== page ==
tokenagent.png

    If this is correct, then the spec seems to be wrong. It is talking about some other kind of JWT assertion, as it seems.

    Still waiting google response though.

  2. Michael Jones

    I believe that you have the role assignments reversed in your diagram above, Nat. The "Token Agent" in your diagram is the client that is directly requesting the ID Token, and so is the audience. This party may also pass the token on to another party to whom the token is being issued, which is identified by the "azp" claim.

    This is supported by the notes from the 6-May-13 in-person working group meeting, in which we (including Breno) agreed that "azp" would represent an issued-to claim, identifying the party that the client requesting the token is intended to pass the token to. This party is the "client" in your diagram above. The "Token Agent" in your diagram is the requesting client, and thus the audience of the token.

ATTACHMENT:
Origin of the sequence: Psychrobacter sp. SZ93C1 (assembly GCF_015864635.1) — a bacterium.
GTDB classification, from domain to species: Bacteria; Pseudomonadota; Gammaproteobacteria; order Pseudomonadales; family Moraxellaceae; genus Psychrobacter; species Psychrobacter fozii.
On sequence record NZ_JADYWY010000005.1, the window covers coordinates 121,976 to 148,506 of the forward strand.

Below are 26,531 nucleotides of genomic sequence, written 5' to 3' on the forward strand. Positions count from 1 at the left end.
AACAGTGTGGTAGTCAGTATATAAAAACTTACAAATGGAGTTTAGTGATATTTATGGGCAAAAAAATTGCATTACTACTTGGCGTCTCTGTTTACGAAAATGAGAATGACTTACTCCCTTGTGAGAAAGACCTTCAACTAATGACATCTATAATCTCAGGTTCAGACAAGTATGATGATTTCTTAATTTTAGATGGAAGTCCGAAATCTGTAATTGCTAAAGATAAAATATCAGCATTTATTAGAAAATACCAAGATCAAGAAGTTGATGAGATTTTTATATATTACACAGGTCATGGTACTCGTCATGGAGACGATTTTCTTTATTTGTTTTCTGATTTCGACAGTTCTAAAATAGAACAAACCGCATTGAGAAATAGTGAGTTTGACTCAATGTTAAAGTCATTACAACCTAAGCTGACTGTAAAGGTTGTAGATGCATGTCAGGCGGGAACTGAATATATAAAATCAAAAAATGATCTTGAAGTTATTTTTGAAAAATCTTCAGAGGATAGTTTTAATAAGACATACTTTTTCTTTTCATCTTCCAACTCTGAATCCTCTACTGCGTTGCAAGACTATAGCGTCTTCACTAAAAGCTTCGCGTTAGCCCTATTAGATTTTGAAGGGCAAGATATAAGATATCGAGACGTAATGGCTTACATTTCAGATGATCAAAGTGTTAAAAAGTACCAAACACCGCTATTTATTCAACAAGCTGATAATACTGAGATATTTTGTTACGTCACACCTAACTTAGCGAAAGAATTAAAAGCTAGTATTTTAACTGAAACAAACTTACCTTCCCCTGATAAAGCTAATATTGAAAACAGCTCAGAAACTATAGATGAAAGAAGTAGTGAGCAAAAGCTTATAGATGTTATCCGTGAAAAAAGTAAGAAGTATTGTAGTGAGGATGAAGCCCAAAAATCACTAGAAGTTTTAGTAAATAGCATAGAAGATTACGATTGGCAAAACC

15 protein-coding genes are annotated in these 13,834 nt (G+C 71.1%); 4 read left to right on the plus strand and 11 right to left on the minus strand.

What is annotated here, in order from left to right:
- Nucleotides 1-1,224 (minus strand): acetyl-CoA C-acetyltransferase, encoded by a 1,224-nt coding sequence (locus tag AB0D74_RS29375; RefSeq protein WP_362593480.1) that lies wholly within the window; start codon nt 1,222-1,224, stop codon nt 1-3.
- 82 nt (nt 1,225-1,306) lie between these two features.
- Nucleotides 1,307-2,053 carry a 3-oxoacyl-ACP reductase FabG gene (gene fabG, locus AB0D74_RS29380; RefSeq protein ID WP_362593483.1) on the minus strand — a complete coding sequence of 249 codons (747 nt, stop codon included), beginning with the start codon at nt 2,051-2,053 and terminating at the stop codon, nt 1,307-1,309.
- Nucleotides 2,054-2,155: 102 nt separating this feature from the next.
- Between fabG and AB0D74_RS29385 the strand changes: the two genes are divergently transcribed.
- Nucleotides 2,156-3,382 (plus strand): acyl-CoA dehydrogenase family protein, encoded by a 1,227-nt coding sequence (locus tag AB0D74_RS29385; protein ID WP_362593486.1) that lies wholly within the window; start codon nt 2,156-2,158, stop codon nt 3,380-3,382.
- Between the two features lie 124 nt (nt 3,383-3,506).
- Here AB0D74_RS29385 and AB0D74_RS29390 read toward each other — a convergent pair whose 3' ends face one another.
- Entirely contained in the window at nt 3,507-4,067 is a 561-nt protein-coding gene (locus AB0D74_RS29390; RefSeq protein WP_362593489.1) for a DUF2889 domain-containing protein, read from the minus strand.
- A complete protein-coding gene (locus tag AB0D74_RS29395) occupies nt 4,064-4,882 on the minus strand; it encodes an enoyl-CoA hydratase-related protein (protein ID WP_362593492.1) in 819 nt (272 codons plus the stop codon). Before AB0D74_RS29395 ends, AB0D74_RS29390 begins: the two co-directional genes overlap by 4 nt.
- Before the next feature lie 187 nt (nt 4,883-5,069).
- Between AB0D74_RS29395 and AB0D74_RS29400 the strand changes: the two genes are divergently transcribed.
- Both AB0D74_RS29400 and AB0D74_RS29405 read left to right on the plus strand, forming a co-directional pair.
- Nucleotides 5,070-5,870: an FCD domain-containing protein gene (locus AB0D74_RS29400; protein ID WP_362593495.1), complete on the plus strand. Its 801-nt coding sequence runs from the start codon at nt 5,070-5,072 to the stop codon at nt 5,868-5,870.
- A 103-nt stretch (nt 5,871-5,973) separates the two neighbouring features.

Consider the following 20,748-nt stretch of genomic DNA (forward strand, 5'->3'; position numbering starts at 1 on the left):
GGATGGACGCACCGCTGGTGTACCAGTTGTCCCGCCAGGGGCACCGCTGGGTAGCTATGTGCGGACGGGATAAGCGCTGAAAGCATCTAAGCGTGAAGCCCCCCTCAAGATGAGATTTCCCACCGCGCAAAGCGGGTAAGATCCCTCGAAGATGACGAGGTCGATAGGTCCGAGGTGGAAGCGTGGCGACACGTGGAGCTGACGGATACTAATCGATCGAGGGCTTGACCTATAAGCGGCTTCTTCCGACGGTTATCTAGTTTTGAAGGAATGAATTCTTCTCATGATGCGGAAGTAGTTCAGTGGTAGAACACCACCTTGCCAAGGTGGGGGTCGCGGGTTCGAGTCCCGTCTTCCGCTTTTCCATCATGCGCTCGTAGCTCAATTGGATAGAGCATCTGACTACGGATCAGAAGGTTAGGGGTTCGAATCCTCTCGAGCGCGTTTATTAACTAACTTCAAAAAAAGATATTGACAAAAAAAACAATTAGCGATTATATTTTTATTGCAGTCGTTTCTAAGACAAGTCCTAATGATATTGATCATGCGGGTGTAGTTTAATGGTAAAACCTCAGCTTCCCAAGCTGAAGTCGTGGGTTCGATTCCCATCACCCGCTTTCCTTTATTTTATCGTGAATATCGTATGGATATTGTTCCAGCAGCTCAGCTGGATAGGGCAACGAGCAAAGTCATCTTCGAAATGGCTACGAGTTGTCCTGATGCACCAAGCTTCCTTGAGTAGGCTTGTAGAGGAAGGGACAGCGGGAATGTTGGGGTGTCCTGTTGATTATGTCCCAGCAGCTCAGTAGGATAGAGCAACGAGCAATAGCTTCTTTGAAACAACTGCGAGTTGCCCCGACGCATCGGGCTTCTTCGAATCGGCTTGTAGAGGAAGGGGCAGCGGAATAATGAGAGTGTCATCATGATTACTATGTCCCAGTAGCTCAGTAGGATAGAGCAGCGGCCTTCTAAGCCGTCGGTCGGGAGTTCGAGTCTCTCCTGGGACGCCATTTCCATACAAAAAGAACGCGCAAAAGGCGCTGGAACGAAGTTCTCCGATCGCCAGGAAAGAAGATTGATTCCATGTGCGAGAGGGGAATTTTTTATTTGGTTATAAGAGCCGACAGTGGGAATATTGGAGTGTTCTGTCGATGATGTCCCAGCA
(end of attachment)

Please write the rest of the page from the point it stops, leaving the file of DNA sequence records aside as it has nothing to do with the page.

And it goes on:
The requesting client is clearly required to verify that it is an audience of the token. Your role assignment above would break this invariant, causing interop to fail. We cannot do this - particularly as an errata action.

    Also, you're talking about a presenter, whereas the definition of "azp" says nothing about a presenter. The azp definition is "OPTIONAL. Authorized party - the party to which the ID Token was issued. If present, it MUST contain the OAuth 2.0 Client ID of this party. This Claim is only needed when the ID Token has a single audience value and that audience is different than the authorized party." I realize that informally we may have thrown the term "authorized presenter" around in some discussions, but the azp claim represents a party that the token is being issued to - not a presenter.